Sunday, September 30, 2012
No Easy Day - by Mark Owen
When it was announced, President Obama gave a pretty decent speech about the heroic efforts of Seal Team 6 (which he did not identify at the time), as they raided bin Laden's compound and blew him away, delivering some good ole American justice to the bastard who orchestrated the terrorist attacks on 9/11/01 and perpetuated a decade-long war by sending young impressionable men and boys to die while he hid himself like the coward he was. Of course, there was a lot of speculation as to how the mission actually went down, and despite the official report from the White House regarding the incident, I was left wanting more information. Of course, details of the mission were classified, and I can respect that. We are, after all, still caught up in this war, and should respect the men and women who continue to put their lives on the line in defiance of terrorism. One thing I took from the White House's official report was that bin Laden seemed to go down fighting, which is what I would have expected from the leader of a terrorist organization. Other details were left out, however, and CNN, MSNBC, FOX, etc took a lot of poetic license and speculated about the details of the mission ad nauseam. I quickly tired of these so-called "accounts" of what really happened.
So, while still listening to the radio, I got on my phone, and hit up Amazon for my copy of the book, No Easy Day and waited patiently for it to arrive. At the time, it seemed as though the Pentagon was going to file a lawsuit against Owen (btw, Mark Owen is the author's pen name. The military leaked his real name, but out of respect for Owen, I will not put his real name here). The Pentagon claimed that he violated Opsec measures of having the book reviewed prior to publishing. They claimed they did not want any classified information leaked out. However, the author, and co-author of the book also claimed that they made sure the book was fully vetted to ensure not only accuracy of the events that really occurred, but to ensure that no classified information was leaked out. Truth be told, more classified information was released by the White House Staff and Pentagon officials than was ever told in the book. Owen states in his own words, "All of the material contained within this book is derived from unclassified publications and sources..."
The second half of the book is dedicated to the planning, training, and completion of the mission, as well as some of the things that happened afterwards. Many of the details provide a fascinating story about, not only Owen, but the rest of the men who were part of the mission. I could not help but be in awe over the consummate professionalism of these men as they spent their lives training, fighting, and building their experience to the point where they were selected to be part of the most important mission in recent memory. My respect for the men and women of these elite groups grew tremendously.
Now, of course, there have been some haters that have tried to refute the account of the story that Owen tells, but I have zero respect for armchair quarterbacks who speculate about details that somebody who was there had only seconds to digest while engaging in a mission who's success hinged on quick decisions made under less than ideal circumstances. While reading some of the articles written by these keyboard commandos, I was struck at just how much information they got wrong. Some douchebag tried using a trigonometry argument to refute Owen's claim that the blackhawk that crash landed in the compound didn't crash the way author wrote because the rotors are too long and would have struck the dirt. He argued that a 15 foot wall would have landed the blackhawk at such an angle that would have destroyed the craft, and killed everyone inside. Well, he's right about one thing: a fifteen foot wall would have been too high - except that Owen wrote that it was a 12 foot wall, which negates the trig argument completely. It's crap like this that simple people buy into that gives good people bad reputations. Arguments built on lies and inconsistencies don't hold water, and I saw right through that argument from the get-go.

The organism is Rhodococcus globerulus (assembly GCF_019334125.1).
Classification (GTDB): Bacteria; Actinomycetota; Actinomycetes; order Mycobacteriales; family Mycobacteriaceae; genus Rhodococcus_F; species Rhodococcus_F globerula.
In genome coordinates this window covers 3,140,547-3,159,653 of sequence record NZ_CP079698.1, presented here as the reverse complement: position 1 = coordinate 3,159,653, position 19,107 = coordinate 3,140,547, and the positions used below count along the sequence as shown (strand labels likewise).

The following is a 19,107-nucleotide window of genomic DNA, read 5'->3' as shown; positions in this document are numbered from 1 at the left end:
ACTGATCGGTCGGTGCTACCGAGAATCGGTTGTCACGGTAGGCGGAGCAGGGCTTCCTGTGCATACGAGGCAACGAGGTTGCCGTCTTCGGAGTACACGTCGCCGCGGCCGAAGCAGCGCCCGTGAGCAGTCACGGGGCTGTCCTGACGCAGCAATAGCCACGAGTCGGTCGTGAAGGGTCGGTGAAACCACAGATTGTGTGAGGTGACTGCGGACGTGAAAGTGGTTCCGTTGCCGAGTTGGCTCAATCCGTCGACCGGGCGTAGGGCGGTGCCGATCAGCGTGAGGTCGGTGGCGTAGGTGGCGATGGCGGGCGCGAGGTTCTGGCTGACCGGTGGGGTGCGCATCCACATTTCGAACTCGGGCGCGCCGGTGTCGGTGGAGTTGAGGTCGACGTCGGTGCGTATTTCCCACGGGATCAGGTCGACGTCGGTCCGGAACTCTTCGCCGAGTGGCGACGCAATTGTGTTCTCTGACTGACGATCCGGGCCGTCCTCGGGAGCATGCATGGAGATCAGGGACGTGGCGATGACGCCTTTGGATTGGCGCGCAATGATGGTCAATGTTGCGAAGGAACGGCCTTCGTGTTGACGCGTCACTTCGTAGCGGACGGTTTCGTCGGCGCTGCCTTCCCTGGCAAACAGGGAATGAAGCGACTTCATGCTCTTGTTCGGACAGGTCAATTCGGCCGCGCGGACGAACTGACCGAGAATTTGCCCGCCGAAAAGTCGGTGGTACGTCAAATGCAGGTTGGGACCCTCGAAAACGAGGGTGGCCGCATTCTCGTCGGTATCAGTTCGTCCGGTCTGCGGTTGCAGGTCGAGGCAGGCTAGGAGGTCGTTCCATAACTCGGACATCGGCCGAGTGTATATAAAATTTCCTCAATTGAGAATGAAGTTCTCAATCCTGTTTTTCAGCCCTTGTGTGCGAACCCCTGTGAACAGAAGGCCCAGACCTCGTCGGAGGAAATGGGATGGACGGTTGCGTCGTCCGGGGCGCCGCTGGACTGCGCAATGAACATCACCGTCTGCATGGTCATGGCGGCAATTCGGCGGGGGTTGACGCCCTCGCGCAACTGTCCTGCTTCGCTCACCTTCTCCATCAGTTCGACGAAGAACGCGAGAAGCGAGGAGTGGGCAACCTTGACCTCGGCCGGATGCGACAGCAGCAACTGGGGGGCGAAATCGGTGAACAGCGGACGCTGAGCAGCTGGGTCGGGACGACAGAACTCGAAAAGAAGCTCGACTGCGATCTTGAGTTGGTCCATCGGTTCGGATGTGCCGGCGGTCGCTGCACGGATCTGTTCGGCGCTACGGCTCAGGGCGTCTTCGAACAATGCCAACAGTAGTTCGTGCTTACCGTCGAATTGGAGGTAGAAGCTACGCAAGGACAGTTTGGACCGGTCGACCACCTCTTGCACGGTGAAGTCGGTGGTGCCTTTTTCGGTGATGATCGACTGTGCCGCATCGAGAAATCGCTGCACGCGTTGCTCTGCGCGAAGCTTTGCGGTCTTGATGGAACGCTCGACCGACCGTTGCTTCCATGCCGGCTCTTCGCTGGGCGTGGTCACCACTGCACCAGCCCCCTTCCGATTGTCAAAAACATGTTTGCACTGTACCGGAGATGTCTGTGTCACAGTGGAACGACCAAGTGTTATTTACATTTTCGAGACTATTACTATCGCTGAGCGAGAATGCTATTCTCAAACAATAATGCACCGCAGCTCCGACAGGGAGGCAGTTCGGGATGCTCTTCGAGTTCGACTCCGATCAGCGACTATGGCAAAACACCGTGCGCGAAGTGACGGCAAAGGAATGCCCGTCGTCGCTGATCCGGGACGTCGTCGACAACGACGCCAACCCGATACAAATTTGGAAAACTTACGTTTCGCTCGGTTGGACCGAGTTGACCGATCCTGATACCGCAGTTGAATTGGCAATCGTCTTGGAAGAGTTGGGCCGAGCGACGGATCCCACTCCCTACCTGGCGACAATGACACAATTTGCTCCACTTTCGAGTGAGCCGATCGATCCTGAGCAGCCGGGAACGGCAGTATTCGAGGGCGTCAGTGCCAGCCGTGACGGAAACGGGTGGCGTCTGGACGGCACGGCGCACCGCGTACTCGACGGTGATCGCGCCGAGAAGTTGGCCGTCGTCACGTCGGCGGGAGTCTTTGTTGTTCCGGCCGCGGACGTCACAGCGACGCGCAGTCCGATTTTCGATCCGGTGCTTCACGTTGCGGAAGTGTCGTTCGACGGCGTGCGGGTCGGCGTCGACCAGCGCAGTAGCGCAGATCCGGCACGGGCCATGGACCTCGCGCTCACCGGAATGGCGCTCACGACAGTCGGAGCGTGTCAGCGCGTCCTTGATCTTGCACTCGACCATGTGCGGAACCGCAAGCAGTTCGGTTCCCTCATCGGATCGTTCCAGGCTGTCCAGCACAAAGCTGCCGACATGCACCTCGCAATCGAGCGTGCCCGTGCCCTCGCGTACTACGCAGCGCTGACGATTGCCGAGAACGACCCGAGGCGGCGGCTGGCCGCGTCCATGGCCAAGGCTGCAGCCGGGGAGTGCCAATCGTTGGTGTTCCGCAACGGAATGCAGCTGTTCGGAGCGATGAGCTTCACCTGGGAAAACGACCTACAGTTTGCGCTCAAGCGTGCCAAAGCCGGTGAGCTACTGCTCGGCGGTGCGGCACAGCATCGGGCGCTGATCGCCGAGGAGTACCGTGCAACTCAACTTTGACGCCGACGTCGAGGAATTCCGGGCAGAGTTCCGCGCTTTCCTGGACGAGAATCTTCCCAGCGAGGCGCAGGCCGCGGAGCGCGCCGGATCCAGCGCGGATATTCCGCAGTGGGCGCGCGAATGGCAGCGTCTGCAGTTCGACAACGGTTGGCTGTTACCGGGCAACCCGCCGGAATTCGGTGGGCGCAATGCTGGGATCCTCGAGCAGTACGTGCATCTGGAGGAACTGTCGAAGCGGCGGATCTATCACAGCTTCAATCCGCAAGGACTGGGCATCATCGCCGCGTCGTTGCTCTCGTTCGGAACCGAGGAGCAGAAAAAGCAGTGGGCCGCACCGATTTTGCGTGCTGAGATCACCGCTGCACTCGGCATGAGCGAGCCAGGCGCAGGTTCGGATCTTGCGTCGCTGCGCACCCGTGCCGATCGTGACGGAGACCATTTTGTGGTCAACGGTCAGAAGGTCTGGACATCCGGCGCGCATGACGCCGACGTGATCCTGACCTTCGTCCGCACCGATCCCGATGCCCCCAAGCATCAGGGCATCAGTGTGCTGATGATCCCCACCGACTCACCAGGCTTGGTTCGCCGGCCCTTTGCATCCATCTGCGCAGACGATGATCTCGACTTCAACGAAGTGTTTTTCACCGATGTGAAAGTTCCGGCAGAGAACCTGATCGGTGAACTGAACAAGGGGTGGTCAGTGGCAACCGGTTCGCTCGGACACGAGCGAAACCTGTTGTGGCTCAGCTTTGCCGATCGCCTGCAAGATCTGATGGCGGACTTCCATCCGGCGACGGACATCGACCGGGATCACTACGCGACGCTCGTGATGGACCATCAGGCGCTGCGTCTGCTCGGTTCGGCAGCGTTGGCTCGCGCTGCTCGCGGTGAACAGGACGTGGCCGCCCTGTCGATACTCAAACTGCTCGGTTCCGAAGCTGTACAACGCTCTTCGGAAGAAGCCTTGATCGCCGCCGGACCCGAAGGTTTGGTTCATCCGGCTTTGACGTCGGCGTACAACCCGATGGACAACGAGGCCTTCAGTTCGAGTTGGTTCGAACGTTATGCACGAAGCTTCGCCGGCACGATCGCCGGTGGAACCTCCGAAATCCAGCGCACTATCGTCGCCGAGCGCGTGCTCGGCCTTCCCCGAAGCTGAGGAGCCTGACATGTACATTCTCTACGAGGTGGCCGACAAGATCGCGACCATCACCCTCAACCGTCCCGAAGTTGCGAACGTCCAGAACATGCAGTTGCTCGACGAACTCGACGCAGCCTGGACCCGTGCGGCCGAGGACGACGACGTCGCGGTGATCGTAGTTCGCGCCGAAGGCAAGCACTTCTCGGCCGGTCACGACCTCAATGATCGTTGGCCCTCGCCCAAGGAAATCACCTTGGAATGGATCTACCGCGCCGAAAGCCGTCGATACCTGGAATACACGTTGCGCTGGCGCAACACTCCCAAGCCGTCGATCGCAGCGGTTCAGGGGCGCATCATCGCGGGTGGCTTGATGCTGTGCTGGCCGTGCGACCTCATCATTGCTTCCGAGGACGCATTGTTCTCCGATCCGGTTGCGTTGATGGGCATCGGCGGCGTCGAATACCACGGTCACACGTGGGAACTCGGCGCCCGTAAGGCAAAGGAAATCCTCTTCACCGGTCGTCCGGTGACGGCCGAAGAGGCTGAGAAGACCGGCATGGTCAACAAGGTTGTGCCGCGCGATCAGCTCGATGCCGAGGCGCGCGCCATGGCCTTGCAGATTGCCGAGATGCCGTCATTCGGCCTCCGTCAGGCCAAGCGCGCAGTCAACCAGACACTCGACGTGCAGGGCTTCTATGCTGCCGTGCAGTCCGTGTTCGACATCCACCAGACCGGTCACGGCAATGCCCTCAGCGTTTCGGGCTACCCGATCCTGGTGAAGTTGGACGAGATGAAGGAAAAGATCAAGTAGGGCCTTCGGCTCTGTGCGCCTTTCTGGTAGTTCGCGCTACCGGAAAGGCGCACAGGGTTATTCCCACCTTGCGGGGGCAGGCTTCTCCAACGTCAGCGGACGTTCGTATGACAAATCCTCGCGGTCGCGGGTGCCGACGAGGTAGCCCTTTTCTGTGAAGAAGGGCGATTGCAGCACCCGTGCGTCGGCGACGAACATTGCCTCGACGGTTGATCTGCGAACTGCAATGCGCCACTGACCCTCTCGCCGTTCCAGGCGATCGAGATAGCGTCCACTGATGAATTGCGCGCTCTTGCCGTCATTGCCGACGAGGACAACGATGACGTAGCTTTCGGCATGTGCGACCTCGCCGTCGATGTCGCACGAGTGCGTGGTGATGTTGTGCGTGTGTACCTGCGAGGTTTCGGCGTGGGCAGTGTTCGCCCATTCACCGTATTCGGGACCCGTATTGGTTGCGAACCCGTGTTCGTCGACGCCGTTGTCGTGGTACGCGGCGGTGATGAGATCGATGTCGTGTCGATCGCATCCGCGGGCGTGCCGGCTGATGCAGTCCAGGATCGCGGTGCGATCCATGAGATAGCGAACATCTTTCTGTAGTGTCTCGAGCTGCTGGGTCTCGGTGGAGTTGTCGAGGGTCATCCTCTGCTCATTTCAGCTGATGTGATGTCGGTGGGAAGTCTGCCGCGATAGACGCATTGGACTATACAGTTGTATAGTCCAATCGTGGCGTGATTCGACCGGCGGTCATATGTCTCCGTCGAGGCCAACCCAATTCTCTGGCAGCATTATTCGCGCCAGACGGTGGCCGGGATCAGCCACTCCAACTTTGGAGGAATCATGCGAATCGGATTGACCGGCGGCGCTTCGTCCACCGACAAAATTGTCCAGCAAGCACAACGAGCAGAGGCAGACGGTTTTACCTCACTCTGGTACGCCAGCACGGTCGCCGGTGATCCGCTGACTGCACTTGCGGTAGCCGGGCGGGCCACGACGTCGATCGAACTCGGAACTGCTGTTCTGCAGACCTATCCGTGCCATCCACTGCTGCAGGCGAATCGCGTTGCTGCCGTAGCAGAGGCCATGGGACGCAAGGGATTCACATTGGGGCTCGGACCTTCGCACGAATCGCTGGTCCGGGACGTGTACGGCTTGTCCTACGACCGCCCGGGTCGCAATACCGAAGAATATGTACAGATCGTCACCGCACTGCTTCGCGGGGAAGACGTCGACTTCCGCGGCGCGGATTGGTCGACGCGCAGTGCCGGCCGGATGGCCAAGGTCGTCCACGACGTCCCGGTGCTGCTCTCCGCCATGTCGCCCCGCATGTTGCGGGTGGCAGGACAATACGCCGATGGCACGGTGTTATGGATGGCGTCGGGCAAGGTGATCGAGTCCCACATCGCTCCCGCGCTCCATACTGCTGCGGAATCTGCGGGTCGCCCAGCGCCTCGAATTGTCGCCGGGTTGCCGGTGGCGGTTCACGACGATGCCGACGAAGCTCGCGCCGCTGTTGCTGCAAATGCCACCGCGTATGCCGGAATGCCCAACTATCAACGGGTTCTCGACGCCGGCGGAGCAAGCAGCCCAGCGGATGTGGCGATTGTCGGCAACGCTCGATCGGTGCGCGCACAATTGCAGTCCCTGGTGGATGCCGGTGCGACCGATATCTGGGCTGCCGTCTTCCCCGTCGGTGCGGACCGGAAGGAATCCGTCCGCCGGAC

Of course, the government isn't happy about the book. Owen's recollection of events differs somewhat than what the White House declared. Bin Laden died as a coward. That's all I'll say about it. The SEALS put a bullet in his head and delivered the coup de grace as they followed bin Laden into his bedroom. He was unarmed and unwilling to fight. Bastard! Justice was served, however, and I'm glad the SEALS killed him there instead of taking him alive. Imagine the dog and pony show it would have been to prosecute and sentence bin Laden! The Pentagon wants to talk about their dirty lies being revealed and the security issues it presents to America. Well, imagine if they'd allowed that scum bag to live!
The fact that Obama hasn't taken this by the horns is a clear indication that he wants to stay as far away from it as possible. Of course, politicians love to take all the credit for work that other men do, and giving the go-ahead for the mission was one good thing Obama did, but even I could have told them to get after it. C'mon! If the Obama administration starts bitching about this book, it will only drive more copies to be sold and more and more people will know the truth about what really happened.
Despite the controversy, I think this story needs to be told. The American people need a refreshing firsthand account of history in the making, and this happened in our time. 9/11 happened in my time, and seeing the deathblow delivered to the man who arranged the whole thing provides a bit of closure for me. As for the book itself, buy it - read it!